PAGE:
By Asif Shahzad, Gibran Naiyyar Peshimam
3 Min Read
(Updates with Fitch rating)
ISLAMABAD, May 28 (Reuters) - Pakistan’s government has set a 4.8% GDP growth target for the financial year starting on July 1 as the country recovers from the worst of the coronavirus pandemic, Planning Minister Asad Umar said on Friday.
For the year ending next month, Pakistan has said it is on course to achieve 3.94% GDP - more than double the IMF’s view and roughly triple the World Bank’s projection.
“This growth is an indicator that the revival that has started is continuing its momentum,” Umar told a news conference in Islamabad.
The government has met with scepticism over its forecast for the current financial year, which it has raised from a previous 3% and an original target of 2.1% set in the last budget.
The IMF is estimating GDP growth for 2020/21 at 1.5%, while the World Bank puts the expected expansion at 1.3%.
Pakistan has also revised down its GDP data for the financial year that ended last June to show a contraction of 0.47% from one of 0.38%.
The government says its policies to handle the economy during the pandemic have worked well as the country opted for a complete lockdown for a very short period of time.
“This is growth that has come from the production sector and not from consumption,” Umar said.
Ratings agency Fitch said Pakistan’s economy appeared to have weathered the pandemic shock well relative to its peers. It said provisional data pointed to GDP growth of 3.9% in the current financial year, after a contraction of 0.5% last year.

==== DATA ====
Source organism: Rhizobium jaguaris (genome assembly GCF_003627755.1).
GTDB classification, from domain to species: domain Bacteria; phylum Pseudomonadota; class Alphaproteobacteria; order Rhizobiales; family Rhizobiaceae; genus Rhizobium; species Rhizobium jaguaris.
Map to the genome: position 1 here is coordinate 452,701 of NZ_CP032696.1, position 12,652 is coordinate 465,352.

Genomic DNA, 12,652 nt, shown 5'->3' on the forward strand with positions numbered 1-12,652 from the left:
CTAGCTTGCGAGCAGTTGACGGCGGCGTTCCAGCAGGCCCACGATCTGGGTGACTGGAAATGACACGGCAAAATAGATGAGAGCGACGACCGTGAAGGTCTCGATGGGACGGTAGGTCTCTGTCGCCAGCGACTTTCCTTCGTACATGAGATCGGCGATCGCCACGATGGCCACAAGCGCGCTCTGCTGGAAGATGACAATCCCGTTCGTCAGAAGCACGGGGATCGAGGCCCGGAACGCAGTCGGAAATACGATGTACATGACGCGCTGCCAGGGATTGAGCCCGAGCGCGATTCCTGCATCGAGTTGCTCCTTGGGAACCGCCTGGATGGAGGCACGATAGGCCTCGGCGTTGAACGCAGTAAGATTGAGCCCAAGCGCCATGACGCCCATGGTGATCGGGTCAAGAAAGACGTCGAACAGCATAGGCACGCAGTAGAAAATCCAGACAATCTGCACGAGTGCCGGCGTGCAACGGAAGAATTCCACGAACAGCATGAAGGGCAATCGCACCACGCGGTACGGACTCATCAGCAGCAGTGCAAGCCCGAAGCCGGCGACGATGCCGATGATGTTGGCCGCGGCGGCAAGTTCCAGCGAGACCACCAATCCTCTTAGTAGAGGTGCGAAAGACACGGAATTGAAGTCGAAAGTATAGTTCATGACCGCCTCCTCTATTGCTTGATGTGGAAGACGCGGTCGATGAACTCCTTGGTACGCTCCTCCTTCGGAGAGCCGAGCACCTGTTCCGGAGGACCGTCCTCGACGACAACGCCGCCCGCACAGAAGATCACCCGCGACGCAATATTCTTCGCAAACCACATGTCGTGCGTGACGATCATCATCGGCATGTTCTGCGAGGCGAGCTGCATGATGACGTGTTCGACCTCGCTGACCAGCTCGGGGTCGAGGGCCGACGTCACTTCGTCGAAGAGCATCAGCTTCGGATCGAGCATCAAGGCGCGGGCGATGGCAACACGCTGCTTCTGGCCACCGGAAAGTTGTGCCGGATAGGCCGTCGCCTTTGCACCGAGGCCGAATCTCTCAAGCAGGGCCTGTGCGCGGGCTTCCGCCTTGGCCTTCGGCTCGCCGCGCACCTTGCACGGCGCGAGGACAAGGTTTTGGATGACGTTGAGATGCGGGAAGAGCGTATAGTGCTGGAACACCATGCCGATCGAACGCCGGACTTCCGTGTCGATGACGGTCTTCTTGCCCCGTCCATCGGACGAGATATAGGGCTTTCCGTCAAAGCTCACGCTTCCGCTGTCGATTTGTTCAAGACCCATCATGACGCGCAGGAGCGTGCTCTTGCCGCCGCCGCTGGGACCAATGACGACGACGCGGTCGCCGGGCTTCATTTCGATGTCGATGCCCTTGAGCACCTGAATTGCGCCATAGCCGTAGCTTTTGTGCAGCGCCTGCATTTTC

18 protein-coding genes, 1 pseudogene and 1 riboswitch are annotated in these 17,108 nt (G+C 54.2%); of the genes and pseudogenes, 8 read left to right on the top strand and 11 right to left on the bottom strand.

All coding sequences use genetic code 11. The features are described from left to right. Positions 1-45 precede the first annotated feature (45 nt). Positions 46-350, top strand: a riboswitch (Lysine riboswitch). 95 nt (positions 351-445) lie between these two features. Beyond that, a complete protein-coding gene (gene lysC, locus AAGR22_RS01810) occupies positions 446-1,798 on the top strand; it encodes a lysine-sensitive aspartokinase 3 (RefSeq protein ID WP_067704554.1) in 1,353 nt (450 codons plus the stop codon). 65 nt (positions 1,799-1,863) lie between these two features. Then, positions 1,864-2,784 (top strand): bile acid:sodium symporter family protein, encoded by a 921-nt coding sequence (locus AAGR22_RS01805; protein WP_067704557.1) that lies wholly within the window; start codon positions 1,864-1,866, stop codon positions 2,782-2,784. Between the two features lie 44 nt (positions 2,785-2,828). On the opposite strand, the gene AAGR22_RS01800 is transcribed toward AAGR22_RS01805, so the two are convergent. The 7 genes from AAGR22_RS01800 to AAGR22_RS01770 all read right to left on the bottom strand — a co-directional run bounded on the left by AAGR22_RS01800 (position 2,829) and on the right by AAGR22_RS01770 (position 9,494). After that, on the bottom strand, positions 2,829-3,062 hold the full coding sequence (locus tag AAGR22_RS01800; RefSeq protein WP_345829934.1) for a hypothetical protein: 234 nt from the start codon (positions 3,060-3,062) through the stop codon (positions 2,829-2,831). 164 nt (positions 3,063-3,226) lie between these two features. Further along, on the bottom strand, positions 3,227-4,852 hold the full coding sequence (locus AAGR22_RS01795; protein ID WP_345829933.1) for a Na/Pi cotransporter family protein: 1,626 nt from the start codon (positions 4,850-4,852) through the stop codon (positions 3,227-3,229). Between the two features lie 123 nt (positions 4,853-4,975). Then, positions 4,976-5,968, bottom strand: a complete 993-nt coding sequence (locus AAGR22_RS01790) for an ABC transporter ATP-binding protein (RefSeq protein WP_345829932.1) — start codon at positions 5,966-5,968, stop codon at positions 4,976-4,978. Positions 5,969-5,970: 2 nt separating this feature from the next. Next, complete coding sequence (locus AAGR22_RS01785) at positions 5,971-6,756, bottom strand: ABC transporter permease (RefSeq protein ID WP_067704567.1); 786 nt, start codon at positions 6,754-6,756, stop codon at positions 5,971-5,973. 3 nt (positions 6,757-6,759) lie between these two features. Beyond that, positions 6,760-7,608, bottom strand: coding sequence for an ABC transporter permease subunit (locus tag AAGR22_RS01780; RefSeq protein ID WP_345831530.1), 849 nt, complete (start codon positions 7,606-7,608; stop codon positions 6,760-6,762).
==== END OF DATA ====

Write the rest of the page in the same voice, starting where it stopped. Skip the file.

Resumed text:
“We forecast GDP growth will stabilise at 4.0% in FY22, supported by a continued strengthening of domestic consumption and resilient manufacturing and construction activity,” it said in a statement.
But it said that the current COVID-19 third wave could disrupt the positive momentum into FY22 and that the risks from the pandemic persisted amid a sluggish vaccine rollout.
Pakistan has received 1.2 million doses so far under the COVAX programme, enough to vaccinate 600,000 people in a country of 220 million. It has secured around 18 million doses in all, mainly by buying vaccines from China.
In view of the growth momentum, the central bank on Friday kept its main interest rate at 7%, days ahead of the annual budget announcement. The government is facing challenges over the fiscal deficit and an ambitious revenue-collection target under an IMF programme.
Umar said the budget will allocate 900 billion Pakistani rupees ($5.8 billion) for public sector development, up around 250 billion Pakistani rupees from last year.
The South Asian nation of 220 million people agreed on a $6 billion IMF stabilisation programme in 2019, months after Prime Minister Imran Khan’s government delayed it.
GDP growth stood at 5.8% before Khan took office in 2018 with inflation below 4%. The inflation rate was in double digits last month. ($1 = 155.0000 Pakistani rupees) (Reporting by Asif Shahzad in Islamabad and Gibran Peshimam in Karachi; Editing by John Stonestreet, Louise Heavens and Hugh Lawson)
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